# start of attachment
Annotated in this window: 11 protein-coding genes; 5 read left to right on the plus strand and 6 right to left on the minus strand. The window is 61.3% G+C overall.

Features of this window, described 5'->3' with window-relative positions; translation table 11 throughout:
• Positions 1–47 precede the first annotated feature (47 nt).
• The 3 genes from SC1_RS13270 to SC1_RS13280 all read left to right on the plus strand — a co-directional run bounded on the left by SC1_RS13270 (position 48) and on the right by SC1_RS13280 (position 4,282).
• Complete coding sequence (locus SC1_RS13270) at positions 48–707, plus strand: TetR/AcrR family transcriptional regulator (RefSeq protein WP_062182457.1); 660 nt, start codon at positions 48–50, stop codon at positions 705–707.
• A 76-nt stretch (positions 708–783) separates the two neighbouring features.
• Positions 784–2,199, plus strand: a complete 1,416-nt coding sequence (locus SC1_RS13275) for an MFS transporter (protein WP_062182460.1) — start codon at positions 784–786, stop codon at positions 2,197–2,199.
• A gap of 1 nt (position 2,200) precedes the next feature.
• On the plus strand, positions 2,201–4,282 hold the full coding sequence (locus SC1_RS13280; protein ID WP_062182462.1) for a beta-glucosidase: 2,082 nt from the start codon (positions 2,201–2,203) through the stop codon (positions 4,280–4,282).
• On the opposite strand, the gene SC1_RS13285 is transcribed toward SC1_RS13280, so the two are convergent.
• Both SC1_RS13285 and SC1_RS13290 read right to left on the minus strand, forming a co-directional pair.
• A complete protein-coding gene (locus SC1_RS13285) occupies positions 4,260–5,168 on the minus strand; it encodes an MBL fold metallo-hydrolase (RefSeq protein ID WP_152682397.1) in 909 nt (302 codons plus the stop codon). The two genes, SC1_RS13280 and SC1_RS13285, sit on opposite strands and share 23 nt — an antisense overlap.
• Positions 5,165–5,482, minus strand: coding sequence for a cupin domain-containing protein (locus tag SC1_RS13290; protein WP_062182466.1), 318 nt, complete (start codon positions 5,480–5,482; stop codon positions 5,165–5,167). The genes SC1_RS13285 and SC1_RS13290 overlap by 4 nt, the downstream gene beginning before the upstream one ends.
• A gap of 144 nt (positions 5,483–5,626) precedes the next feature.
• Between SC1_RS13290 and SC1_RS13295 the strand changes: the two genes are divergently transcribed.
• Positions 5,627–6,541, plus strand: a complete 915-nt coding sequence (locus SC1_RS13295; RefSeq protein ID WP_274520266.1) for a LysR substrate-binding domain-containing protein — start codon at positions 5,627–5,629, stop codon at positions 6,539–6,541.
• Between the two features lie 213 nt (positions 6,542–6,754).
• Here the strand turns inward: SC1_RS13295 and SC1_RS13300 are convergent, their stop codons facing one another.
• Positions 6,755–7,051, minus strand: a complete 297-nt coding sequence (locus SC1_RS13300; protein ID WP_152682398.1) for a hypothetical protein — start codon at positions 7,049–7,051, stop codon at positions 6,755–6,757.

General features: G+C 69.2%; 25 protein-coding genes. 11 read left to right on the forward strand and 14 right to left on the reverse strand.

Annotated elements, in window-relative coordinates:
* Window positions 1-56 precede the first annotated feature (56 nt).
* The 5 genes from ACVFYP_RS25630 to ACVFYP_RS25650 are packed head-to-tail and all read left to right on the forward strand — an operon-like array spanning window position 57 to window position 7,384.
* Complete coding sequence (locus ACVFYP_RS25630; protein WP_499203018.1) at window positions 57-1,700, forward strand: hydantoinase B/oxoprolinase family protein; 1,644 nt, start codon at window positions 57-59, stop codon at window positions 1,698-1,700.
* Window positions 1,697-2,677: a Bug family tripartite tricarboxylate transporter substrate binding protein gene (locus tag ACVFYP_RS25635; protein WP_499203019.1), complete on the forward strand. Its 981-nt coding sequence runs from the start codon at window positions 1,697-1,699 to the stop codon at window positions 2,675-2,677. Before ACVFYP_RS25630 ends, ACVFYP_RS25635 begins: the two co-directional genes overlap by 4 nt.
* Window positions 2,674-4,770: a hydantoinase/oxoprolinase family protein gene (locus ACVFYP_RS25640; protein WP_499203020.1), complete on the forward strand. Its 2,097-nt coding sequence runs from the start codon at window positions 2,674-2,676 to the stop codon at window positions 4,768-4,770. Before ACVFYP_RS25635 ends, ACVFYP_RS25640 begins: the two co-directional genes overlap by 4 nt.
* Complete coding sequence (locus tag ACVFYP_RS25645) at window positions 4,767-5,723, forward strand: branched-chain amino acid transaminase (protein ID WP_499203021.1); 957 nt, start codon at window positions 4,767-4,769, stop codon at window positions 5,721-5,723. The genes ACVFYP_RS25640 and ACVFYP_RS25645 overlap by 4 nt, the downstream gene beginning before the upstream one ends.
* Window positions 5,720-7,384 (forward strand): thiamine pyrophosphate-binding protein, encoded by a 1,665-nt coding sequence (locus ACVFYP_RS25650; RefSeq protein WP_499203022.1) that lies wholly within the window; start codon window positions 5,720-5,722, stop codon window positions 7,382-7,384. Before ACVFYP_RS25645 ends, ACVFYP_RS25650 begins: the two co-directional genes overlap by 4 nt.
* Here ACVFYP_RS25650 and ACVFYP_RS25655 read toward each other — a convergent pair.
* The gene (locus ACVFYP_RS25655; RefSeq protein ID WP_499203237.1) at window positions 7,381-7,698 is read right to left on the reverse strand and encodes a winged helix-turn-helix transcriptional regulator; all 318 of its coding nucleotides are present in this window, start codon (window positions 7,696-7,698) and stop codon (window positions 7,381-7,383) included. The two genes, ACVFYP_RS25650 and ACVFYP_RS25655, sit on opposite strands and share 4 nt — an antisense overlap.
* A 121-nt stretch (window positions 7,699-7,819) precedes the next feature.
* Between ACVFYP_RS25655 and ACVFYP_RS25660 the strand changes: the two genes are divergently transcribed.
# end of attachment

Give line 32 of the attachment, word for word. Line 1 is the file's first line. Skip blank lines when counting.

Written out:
* Between ACVFYP_RS25655 and ACVFYP_RS25660 the strand changes: the two genes are divergently transcribed.